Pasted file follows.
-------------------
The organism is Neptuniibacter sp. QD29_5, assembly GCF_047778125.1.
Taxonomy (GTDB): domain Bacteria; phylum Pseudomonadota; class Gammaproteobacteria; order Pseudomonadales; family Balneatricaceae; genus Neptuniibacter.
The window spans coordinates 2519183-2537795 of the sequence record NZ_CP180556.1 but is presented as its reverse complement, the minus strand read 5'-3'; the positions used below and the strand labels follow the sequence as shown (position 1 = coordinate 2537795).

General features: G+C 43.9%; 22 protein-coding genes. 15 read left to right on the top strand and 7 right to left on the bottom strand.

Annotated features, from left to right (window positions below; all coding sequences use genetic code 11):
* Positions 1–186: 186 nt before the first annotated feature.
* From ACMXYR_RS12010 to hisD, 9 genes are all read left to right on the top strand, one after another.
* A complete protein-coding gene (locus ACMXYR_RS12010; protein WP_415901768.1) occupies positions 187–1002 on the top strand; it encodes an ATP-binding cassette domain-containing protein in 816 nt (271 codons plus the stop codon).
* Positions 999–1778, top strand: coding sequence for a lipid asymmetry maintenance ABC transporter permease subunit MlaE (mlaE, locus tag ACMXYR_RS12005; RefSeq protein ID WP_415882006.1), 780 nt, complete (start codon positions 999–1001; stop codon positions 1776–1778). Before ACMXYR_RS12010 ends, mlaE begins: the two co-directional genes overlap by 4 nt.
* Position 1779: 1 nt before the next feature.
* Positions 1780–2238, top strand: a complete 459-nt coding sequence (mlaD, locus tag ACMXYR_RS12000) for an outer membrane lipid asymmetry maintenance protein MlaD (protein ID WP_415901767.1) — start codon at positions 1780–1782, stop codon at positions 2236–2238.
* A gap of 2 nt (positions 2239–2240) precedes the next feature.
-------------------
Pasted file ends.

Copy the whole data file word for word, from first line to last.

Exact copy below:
The organism is Neptuniibacter sp. QD29_5, assembly GCF_047778125.1.
Taxonomy (GTDB): domain Bacteria; phylum Pseudomonadota; class Gammaproteobacteria; order Pseudomonadales; family Balneatricaceae; genus Neptuniibacter.
The window spans coordinates 2519183-2537795 of the sequence record NZ_CP180556.1 but is presented as its reverse complement, the minus strand read 5'-3'; the positions used below and the strand labels follow the sequence as shown (position 1 = coordinate 2537795).

General features: G+C 43.9%; 22 protein-coding genes. 15 read left to right on the top strand and 7 right to left on the bottom strand.

Annotated features, from left to right (window positions below; all coding sequences use genetic code 11):
* Positions 1–186: 186 nt before the first annotated feature.
* From ACMXYR_RS12010 to hisD, 9 genes are all read left to right on the top strand, one after another.
* A complete protein-coding gene (locus ACMXYR_RS12010; protein WP_415901768.1) occupies positions 187–1002 on the top strand; it encodes an ATP-binding cassette domain-containing protein in 816 nt (271 codons plus the stop codon).
* Positions 999–1778, top strand: coding sequence for a lipid asymmetry maintenance ABC transporter permease subunit MlaE (mlaE, locus tag ACMXYR_RS12005; RefSeq protein ID WP_415882006.1), 780 nt, complete (start codon positions 999–1001; stop codon positions 1776–1778). Before ACMXYR_RS12010 ends, mlaE begins: the two co-directional genes overlap by 4 nt.
* Position 1779: 1 nt before the next feature.
* Positions 1780–2238, top strand: a complete 459-nt coding sequence (mlaD, locus tag ACMXYR_RS12000) for an outer membrane lipid asymmetry maintenance protein MlaD (protein ID WP_415901767.1) — start codon at positions 1780–1782, stop codon at positions 2236–2238.
* A gap of 2 nt (positions 2239–2240) precedes the next feature.